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Last Updated: 31st Aug 2008

By Pascal Chollet

Hello. I'm gonna tell you about my (small) experience in close up and photomicrography.

I collect micromounts since I was a teenager and the main problem with this kind of collection is to share it with other persons. especially with people who are not wise with mineralogy and can't stand to look through a binocular for a long time. I'm also afraid to show my favourite cyanotrichite for example and see someone put his fingers on it !!!

So I decided to try to take pictures of my best ones...

It is often said that good pictures can't be taken through binoculars but with specific photographic material. I've never tried to take pictures through a binocular anyway and I won't say nothing about a subject that I don't practice.

I started with a 35mm single lens reflex (SLR) - Rolleiflex SL 35 and some extension rings, a pretty good material to take usual pictures but it quickly showed limitations for close up photography. And I needed a bellow - rolleiflex bellows are really hard to find and novoflex bellows are short and expensive.

after some investigations I found a nikon PB-4 bellows and decided to migrate to Nikon material. there were different reasons for choosing Nikon rather than other cameras. here are the main ones :

- Nikon provides lots of different materials, and very specialised ones you can hardly find to others manufacturers. the PB-4 bellows is quite the only one made for 35 mm camera that offers tilt and shift possibilities. Mamiya also built one but it's very hard to find and it only fits discontinued mamiya cameras.

- Nikon never changed the F mount : this means that you can use a old lens from the sixties on a brand new digital SLR. you can also use an autofocus lens on an old camera body - all this with just sometimes metering limitations. there are now some stronger restrictions with the G type lenses who does not have any aperture rings and can't be stopped down on mechanical bodies, but they still can be mounted.

- Nikon provides very strong material and the ones of the "pro" line are quite indestructible. I've read about a F5 camera that have been dropped off the bag and has rolled for about 50 m on solid rock in french montains last year and was still working properly. only the filter ring of the lens had serious damages. I won't try this kind of crash test with my material anyway.

So I purchased an used Nikon F3 body. a very good material. I also purchased the type E focusing screen for easyer focus. Next I had the luck to find and purchase a high maghification DW-4 wiewfinder.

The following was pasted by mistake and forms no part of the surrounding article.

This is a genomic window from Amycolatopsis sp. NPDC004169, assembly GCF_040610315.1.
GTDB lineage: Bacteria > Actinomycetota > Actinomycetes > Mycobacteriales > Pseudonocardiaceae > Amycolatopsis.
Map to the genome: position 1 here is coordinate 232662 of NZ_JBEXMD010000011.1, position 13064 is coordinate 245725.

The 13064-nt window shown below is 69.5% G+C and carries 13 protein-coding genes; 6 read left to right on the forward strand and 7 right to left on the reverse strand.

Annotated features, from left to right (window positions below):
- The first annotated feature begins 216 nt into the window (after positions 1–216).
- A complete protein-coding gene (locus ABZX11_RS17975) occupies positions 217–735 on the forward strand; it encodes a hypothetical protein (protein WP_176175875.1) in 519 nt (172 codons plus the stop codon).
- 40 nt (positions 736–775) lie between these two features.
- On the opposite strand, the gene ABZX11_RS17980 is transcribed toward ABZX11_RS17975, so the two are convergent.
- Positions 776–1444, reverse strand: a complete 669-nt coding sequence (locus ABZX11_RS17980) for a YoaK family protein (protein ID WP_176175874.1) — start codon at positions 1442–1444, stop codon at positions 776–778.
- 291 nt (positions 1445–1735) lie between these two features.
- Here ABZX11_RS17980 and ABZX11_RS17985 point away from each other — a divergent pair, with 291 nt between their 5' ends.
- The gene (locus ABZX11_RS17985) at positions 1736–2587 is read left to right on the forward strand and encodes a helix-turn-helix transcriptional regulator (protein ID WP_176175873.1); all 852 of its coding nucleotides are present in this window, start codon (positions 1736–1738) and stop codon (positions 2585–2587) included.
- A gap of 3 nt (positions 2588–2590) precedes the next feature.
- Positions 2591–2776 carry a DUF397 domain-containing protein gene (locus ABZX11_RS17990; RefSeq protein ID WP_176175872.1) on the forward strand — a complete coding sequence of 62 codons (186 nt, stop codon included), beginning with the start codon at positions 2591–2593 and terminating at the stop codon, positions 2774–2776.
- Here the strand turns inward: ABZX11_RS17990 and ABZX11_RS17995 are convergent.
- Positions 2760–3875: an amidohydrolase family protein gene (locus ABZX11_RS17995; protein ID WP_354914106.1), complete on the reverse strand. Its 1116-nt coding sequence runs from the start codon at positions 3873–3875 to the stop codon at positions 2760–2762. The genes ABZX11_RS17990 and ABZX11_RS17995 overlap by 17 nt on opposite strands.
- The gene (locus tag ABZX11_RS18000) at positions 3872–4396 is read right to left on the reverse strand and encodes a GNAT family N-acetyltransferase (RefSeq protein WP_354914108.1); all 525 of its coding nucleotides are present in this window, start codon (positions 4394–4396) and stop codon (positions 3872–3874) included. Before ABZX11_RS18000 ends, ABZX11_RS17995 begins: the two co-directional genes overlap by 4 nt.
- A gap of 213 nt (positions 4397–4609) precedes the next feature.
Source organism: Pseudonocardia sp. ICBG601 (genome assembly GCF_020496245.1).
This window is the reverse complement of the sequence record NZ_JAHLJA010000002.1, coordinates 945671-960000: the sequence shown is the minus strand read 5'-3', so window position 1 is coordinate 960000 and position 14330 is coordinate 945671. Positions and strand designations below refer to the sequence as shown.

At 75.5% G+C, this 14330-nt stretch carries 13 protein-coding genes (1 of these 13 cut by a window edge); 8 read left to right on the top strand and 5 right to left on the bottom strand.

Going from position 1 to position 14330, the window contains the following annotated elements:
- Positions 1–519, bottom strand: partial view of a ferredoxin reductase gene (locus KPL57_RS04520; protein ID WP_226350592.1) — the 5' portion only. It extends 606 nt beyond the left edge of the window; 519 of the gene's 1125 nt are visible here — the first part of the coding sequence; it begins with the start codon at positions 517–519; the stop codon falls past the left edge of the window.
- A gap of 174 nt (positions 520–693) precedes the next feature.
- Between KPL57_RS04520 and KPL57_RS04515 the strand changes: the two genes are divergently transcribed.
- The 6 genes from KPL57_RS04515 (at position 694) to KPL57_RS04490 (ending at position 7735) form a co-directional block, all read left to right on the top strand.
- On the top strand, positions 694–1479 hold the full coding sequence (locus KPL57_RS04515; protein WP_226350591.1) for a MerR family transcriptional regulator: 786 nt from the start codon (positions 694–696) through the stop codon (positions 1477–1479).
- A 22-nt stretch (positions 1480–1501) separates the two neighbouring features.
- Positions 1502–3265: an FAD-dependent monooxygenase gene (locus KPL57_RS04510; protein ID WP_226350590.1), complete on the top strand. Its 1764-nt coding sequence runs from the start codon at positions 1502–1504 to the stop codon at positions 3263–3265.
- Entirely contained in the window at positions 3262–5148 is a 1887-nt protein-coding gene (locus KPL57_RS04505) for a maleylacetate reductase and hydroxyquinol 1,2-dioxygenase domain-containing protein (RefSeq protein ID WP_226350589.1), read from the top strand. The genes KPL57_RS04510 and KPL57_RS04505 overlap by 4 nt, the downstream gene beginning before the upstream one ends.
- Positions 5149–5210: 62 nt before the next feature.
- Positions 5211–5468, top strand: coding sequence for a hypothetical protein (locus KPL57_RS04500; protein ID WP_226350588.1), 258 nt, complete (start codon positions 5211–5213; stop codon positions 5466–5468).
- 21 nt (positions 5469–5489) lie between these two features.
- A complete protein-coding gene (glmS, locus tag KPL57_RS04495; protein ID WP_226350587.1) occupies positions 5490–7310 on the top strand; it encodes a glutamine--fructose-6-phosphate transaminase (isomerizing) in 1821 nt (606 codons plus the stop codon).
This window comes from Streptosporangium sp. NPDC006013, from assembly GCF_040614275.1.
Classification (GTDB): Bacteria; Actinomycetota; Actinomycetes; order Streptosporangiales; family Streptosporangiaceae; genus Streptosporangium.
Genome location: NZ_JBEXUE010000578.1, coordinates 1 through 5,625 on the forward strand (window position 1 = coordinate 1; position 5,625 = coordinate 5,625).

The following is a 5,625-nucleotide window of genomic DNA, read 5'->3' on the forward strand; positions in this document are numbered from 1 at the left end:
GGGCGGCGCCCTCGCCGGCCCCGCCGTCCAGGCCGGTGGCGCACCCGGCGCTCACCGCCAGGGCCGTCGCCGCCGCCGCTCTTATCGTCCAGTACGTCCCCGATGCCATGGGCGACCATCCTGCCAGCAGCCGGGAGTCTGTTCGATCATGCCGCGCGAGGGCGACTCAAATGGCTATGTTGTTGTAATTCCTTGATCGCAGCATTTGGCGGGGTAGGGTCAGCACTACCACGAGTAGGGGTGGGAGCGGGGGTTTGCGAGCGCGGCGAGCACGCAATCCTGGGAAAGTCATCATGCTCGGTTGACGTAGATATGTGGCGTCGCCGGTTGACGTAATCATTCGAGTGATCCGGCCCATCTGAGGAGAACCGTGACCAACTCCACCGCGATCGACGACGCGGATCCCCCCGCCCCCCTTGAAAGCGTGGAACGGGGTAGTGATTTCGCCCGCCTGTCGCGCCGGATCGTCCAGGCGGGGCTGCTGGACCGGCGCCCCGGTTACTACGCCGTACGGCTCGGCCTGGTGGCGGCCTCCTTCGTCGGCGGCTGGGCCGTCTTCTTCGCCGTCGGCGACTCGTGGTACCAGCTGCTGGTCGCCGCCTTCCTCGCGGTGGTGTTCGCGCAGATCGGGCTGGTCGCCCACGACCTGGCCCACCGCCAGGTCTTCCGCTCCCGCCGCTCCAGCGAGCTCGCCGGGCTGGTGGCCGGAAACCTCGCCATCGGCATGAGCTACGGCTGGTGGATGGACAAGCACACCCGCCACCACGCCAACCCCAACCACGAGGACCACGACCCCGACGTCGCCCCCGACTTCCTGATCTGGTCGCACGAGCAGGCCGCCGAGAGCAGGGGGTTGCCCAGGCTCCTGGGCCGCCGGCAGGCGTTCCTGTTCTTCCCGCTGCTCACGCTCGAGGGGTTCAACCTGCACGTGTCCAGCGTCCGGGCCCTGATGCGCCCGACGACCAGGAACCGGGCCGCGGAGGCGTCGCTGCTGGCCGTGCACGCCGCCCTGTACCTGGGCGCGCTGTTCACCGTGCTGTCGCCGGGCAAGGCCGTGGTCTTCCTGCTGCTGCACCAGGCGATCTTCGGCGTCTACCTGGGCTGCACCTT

Next problem was the choice of lens. I was working with a 55mm micro nikkor wich allows to reach the magnification ratio of 1/2 by itself. the use of extension ring and bellows increases the magnification possibilities. I built by myself an inversion ring to be able to use the lens in reversed position. so the distance between lens and object is always large enough for easy illumination, and the image is sharper than in normal position when the magnification is more than x1.

With this material I was able to reach x5 magnification. but I wanted to go further. There are 2 ways to do it : increase the mechanical camera lengt and/or use shorter focal lenght. I've tried several lenses without succes. wide angle lenses are very poor microphotography lenses. I had to find a dedicated lens. Quite all the manufacturers built some but they're all discontinued and hard to find : the most famous ones are the zeiss luminar, Leitz photar and Nikon macro-nikkor (wich are also the more expensives ones. don't make confusion with the micro-nikkors that are ordinary lenses with close-up possibilities).

Other common microphotography lenses are made by canon, olympus, minolta, etc... these ones are cheaper but the quality is not the same, althought olympus & minolta are very good ones. Minolta (and leitz with the Photar) made the shorter focal lenght microphotography lens ever made : 12,5 mm. Minolta and Leitz have been working together to create minolta microphotography lenses and their optical formulas seems to be quite the same as photar lenses. but minolta mechanical building is cheaper.

there exist several dozens of different microphotography lenses but most of them are very rares. All theses lenses are treaded with the RMS (= Royal Mount Screw) standard screw of microscope objectives. so I also had to find or build a "F mount β†’ RMS" adaptator ring. I took a damaged adaptable lens and picked the baionet to build the adaptator.

So, I found a canon 20mm microphotographic lens. the main problem with this one is that diffraction appears as soon as you try to close the iris. not a very good lens anyway.

I've found other problems with microphotography :